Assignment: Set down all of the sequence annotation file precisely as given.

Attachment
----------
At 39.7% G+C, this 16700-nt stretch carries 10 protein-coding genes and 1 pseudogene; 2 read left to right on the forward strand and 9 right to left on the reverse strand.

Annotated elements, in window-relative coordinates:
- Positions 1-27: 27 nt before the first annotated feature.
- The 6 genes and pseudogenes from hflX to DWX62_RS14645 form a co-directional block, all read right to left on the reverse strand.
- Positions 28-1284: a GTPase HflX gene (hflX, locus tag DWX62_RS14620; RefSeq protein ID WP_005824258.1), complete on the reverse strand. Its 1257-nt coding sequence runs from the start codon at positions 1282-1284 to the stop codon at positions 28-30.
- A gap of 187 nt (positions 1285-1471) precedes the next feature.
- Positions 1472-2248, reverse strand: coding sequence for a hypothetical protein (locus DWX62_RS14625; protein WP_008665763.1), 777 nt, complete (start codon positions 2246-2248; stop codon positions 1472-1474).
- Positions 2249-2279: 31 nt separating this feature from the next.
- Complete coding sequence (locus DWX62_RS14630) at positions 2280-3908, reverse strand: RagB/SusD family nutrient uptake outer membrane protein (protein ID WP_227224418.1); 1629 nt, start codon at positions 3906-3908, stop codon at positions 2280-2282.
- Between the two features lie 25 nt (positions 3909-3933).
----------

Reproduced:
At 39.7% G+C, this 16700-nt stretch carries 10 protein-coding genes and 1 pseudogene; 2 read left to right on the forward strand and 9 right to left on the reverse strand.

Annotated elements, in window-relative coordinates:
- Positions 1-27: 27 nt before the first annotated feature.
- The 6 genes and pseudogenes from hflX to DWX62_RS14645 form a co-directional block, all read right to left on the reverse strand.
- Positions 28-1284: a GTPase HflX gene (hflX, locus tag DWX62_RS14620; RefSeq protein ID WP_005824258.1), complete on the reverse strand. Its 1257-nt coding sequence runs from the start codon at positions 1282-1284 to the stop codon at positions 28-30.
- A gap of 187 nt (positions 1285-1471) precedes the next feature.
- Positions 1472-2248, reverse strand: coding sequence for a hypothetical protein (locus DWX62_RS14625; protein WP_008665763.1), 777 nt, complete (start codon positions 2246-2248; stop codon positions 1472-1474).
- Positions 2249-2279: 31 nt separating this feature from the next.
- Complete coding sequence (locus DWX62_RS14630) at positions 2280-3908, reverse strand: RagB/SusD family nutrient uptake outer membrane protein (protein ID WP_227224418.1); 1629 nt, start codon at positions 3906-3908, stop codon at positions 2280-2282.
- Between the two features lie 25 nt (positions 3909-3933).